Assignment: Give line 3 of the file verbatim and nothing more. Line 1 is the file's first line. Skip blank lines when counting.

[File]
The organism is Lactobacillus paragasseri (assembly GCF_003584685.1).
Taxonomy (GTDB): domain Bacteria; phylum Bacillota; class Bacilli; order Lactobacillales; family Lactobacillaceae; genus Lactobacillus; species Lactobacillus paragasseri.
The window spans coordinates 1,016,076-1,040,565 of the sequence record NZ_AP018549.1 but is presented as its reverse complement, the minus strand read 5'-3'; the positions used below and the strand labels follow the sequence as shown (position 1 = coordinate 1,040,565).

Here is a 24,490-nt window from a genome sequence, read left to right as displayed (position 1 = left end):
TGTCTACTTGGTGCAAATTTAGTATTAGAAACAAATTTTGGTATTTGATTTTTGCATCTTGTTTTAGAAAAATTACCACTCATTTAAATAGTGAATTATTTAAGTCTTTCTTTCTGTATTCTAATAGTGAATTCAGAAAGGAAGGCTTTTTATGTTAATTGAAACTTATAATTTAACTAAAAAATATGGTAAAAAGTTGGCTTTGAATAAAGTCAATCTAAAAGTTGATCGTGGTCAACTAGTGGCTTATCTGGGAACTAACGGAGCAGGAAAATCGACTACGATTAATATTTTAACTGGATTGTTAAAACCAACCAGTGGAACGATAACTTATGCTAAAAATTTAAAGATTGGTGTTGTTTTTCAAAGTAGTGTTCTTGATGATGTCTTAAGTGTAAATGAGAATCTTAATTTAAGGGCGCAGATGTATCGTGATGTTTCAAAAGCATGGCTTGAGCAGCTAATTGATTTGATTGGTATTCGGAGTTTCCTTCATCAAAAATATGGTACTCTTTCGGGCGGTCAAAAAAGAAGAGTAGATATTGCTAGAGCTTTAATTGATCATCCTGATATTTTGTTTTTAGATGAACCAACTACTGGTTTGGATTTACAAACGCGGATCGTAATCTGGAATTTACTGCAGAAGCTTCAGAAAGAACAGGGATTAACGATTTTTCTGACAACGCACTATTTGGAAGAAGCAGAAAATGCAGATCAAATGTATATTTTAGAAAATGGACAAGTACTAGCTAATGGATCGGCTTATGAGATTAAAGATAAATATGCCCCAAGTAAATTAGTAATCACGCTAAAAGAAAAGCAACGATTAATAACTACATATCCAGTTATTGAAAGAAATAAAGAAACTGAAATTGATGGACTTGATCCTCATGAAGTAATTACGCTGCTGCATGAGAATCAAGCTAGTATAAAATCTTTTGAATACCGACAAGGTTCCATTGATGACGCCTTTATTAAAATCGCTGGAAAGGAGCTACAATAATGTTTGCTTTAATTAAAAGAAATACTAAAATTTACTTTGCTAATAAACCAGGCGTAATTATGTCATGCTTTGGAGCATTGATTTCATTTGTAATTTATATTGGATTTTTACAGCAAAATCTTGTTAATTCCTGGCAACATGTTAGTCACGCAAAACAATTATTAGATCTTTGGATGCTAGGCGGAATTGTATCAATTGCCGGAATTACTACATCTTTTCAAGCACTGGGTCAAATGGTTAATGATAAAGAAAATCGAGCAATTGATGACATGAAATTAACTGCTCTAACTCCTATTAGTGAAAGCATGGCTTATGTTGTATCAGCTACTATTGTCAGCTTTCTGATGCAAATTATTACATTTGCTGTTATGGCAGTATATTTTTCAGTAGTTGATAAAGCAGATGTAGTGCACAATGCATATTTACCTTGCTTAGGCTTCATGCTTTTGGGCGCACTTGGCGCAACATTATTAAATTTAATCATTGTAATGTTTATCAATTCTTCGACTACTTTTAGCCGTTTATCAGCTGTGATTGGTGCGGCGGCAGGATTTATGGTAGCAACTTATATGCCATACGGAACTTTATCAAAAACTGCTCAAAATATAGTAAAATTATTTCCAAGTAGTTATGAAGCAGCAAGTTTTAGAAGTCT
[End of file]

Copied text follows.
The window spans coordinates 1,016,076-1,040,565 of the sequence record NZ_AP018549.1 but is presented as its reverse complement, the minus strand read 5'-3'; the positions used below and the strand labels follow the sequence as shown (position 1 = coordinate 1,040,565).